9:21 a.m. I see a light move across the wall in front of me and when I look out the window a white van is passing and heading around back to the receiving area. Ah. There they are. I take my report and head back to the autopsy suite, turning off lights and locking doors as I go. I swipe my keycard and the garage door opens. There are four people, three women and a man, standing there. They've got enormous amounts of "baggage" with them. Several cardboard boxes and hard-sided carriers that I assume contain their equipment. They are a friendly, cheerful bunch and I feel at ease immediately.
There is a lot of chatter as they get things ready for the harvesting. A "prep" table is set up using an empty tray from the cooler. They cover it with a clean paper cloth and put several culture tubes on it. Apparently, they test every piece of tissue they take to make sure it's sterile. A large clear plastic bag is also on the table and it contains gauzy "cuffs" that the tissues will be placed in before they are wrapped in plastic and deposited in a very large styrofoam lined shipping box.
Tissue donation includes things such as tendons, valves, blood vessels, skin, and bones. In this case, the body has a lot of glass adhering to it from the accident, so they will not be taking skin. I've watched skin be harvested before, though, and can explain the process a bit. After they make sure the skin is clean and sterile, they run a device that looks kind of like a cheese slicer along the epidermis. It shaves off long, papery thin strips all along the back and torso. Shiver.
Blood vessels and valves will not be taken, either, because the body was left unrefrigerated too long. I guess I'll have to wait for some other time to watch that.
One nurse is set up behind the makeshift prep table. She will catalogue and pack each tissue that is taken. The other three spend several minutes washing the body with disinfectant and iodine. They make sure that every surface it touches is sterile. Then they use a substance that reminds me of plastic wrap only stickier and cover the skin of the entire body with it.
After the body is completely prepped, one nurse begins cutting a long, straight line through the skin of the upper right arm all the way down to the wrist. The other two do the same on each leg, cutting through the skin and flaying it back as they go.
The muscle is a rich, dark red and full of blood and I watch in fascination as they disect out tendons from origin points on the foot, follow them up to where they merge into muscle, and then, several inches up the muscle, cut through a thick chunk of meat to release it from the leg. There are three tendons taken from the front of the legs in this manner. Each tendon is then brought to the catalogue nurse. She is told which tendon it is and which leg it is from before she swabs it, wraps it in plastic, labels the bag, and places it inside of a gauze cuff. She puts everything into a shipping box. I ask her where it goes and she says, "New Jersey where it is cleaned and processed."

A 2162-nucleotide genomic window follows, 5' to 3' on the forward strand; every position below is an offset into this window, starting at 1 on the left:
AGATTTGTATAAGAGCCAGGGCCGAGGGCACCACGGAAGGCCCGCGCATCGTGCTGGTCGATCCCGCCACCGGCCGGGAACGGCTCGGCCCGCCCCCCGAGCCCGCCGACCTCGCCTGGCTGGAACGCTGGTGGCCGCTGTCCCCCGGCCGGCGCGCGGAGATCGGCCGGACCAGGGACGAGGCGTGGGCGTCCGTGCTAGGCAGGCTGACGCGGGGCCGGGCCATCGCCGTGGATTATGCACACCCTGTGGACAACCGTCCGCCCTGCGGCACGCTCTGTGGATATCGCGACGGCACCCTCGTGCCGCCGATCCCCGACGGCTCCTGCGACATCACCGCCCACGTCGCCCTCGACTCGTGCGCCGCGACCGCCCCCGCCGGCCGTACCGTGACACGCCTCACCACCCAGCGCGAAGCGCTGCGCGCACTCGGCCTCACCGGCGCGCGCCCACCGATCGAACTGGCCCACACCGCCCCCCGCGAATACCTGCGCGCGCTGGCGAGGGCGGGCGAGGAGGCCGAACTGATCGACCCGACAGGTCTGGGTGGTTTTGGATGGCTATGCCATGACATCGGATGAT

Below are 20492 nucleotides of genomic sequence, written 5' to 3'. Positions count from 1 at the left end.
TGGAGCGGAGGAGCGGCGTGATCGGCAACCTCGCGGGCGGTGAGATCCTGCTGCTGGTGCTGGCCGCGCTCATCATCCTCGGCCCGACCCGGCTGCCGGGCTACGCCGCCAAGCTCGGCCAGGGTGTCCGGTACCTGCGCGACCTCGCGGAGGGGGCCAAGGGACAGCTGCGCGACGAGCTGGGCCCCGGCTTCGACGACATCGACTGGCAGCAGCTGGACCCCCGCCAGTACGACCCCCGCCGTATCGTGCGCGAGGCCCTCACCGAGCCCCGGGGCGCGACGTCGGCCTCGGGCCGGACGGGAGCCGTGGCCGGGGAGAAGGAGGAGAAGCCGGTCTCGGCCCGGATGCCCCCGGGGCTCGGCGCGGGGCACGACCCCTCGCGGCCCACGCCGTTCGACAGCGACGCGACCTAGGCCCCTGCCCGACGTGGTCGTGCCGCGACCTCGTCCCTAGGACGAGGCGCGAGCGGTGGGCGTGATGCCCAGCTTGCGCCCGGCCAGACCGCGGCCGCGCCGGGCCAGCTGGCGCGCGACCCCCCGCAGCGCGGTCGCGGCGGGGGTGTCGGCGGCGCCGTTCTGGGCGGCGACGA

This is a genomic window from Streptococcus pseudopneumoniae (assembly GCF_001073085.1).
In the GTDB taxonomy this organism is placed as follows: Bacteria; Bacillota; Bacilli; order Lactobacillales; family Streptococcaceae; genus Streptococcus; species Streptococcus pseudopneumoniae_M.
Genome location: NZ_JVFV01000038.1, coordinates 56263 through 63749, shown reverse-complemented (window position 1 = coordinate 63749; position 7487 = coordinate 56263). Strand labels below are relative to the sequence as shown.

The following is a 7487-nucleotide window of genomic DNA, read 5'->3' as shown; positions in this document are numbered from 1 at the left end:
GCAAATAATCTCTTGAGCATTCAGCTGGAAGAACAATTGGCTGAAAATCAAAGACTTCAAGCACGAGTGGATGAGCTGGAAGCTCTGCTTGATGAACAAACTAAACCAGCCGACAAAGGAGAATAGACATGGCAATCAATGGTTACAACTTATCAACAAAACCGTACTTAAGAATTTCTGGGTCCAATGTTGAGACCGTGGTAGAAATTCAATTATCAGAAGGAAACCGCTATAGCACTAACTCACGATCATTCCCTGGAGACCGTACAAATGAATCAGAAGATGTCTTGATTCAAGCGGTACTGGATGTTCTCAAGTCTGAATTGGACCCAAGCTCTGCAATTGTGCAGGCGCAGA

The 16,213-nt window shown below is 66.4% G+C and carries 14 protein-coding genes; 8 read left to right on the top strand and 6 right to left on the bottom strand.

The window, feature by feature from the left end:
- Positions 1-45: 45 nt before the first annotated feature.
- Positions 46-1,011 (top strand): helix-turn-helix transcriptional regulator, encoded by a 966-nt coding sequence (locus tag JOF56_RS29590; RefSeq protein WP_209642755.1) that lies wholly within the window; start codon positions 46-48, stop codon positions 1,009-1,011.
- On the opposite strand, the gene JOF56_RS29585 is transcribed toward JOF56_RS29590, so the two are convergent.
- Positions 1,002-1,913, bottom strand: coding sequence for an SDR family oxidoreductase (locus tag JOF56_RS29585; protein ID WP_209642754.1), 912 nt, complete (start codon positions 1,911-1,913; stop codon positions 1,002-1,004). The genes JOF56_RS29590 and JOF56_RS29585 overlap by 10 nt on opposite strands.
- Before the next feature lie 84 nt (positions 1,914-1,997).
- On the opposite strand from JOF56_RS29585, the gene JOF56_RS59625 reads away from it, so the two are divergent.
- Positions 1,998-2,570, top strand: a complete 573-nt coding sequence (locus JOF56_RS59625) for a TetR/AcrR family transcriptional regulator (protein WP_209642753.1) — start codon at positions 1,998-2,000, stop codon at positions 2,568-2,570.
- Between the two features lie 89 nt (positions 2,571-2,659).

I imagine what a dandy job those New Jersey guys have. Processing and cleaning human tissue. Shiver, again.
From there, they move to the bones. First they bend the knee and begin disecting out the tibia (biggest bone in the lower leg) at the knee joint. They are careful to keep as much of the surrounding tissue intact as they can, being mindful that these bones might be used to replace entire joints.
The tibia is released at the knee first and then separated from the foot bones. Same with the fibula, which is so thin and covered in muscle that it would be easy to miss if you weren't looking for it. The real trick is the femur, which is the largest bone in the body. It has a long ball joint that fits into the pelvis and it is very difficult to reach in there and release it. The nurses have to make large circles with the bone and I hear sucking noises as joint fluid sloshed around.
The process on the arms is similar, only not quite as much work as the bones are smaller and the shoulder joint is not as deep.
After they are finished harvesting the bones, they pull the saran wrap stuff off of the skin. It helped to keep the body from getting greasy and dirty. I look at what is left of the body. Basically, it is a torso with long bags of skin leading to feet and hands. Gag.
"Just wait until we've finished the reconstruction," one of the nurses says, "It'll be a lot better."
First, they use tie backs to mark the major blood vessels that the funeral home needs to penetrate in order to do a proper preservation job...trading blood for embalming fluid that has been tinted to make the dead person's skin look pink and alive again.
Then, they replace the leg and arm bones with white PVC pipe that is adjusted to just the right length. Huh. PVC pipe's not just for plumbing anymore.
Finally, they sew the skin back together with thick, wax-coated cord and wash the body one more time before closing the body bag and replacing it in the cooler.
Clean up is messy. There is, as you can imagine, a lot of blood and fat and muscle smeared everywhere. But they clean it up like troopers and leave the place looking better than when they came.
I know that is a very grotesque description, but it's the reality of tissue donation. And I would feel very bad if this blog entry discourages anybody from being a donor. It is a very good thing to do. You can help improve the lives of others and might even be able to save lives with your gift.
That said, I am an organ donor myself. But it'll be a cold day in hell when my long bones are replace with PVC pipes and my skin is shaved from my torso.